Viva

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Empty

A dead-on re-creation of the style of late '60s/early '70s exploitation films, "Viva" is as meticulously designed as it is ultimately pointless. Written, directed, produced and edited by Anna Biller, who also stars, the film well demonstrates the limitations of parody, no matter how well executed.

Recalling the efforts of such genre filmmakers as Herschell Gordon Lewis and Randy Metzger, "Viva," set in 1972 Los Angeles, depicts the sexual adventures of Barbi (Biller), a suburban housewife who is feeling more than neglected by her model-perfect businessman husband (Chad England). When her best friend, the buxom blonde Sheila (Bridget Brno), splits up with her own hubby, the two women decide to explore their wild sides via forays into free love, drugs, orgies and prostitution.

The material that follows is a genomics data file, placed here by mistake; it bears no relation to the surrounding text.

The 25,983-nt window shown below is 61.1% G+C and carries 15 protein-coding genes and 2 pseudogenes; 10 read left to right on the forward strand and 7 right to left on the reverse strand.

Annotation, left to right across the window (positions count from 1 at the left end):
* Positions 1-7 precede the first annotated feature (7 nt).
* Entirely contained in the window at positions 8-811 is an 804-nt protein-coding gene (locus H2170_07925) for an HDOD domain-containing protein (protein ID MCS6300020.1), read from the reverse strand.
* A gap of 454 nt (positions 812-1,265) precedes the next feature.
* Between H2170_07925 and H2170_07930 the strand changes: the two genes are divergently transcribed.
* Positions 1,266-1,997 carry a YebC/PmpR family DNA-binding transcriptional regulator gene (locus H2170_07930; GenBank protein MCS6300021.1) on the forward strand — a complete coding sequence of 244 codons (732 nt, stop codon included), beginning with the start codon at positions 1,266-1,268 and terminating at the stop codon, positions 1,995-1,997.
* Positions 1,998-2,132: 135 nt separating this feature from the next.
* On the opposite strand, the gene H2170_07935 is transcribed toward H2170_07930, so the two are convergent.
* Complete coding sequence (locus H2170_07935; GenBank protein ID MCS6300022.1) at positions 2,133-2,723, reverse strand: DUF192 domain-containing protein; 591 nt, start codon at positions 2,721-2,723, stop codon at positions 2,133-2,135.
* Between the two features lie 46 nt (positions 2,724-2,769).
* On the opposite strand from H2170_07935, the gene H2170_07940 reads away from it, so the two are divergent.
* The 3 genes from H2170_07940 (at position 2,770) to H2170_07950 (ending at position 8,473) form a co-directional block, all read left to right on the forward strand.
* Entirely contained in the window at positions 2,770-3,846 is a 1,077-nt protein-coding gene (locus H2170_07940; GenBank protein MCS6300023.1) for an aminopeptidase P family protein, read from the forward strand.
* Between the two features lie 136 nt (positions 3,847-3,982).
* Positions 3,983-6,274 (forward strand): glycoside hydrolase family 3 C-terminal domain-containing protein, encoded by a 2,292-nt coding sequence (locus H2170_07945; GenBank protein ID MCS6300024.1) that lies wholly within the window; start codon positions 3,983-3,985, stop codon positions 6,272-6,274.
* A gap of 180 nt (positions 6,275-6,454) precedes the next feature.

The filmmaker has clearly done her homework, as "Viva" apes the visual and aesthetic styles of its inspirations to an almost fetishistic degree. Shot in 35mm, the production boasts an eye-popping color palette; period-perfect production design, costumes, hairstyles, makeup and even body types; and a cheesy musical score.

With less fortuitous results, it also slavishly apes those films' atrocious acting, ridiculous plotlines and stilted dialogue. But while the originals have an entertaining camp value because of their sheer badness, "Viva" lacks the wit to provide it with its own distinction. And whatever laughs of recognition there are to be had soon evaporate because of the film's sluggish pacing and overlong two-hour running time.
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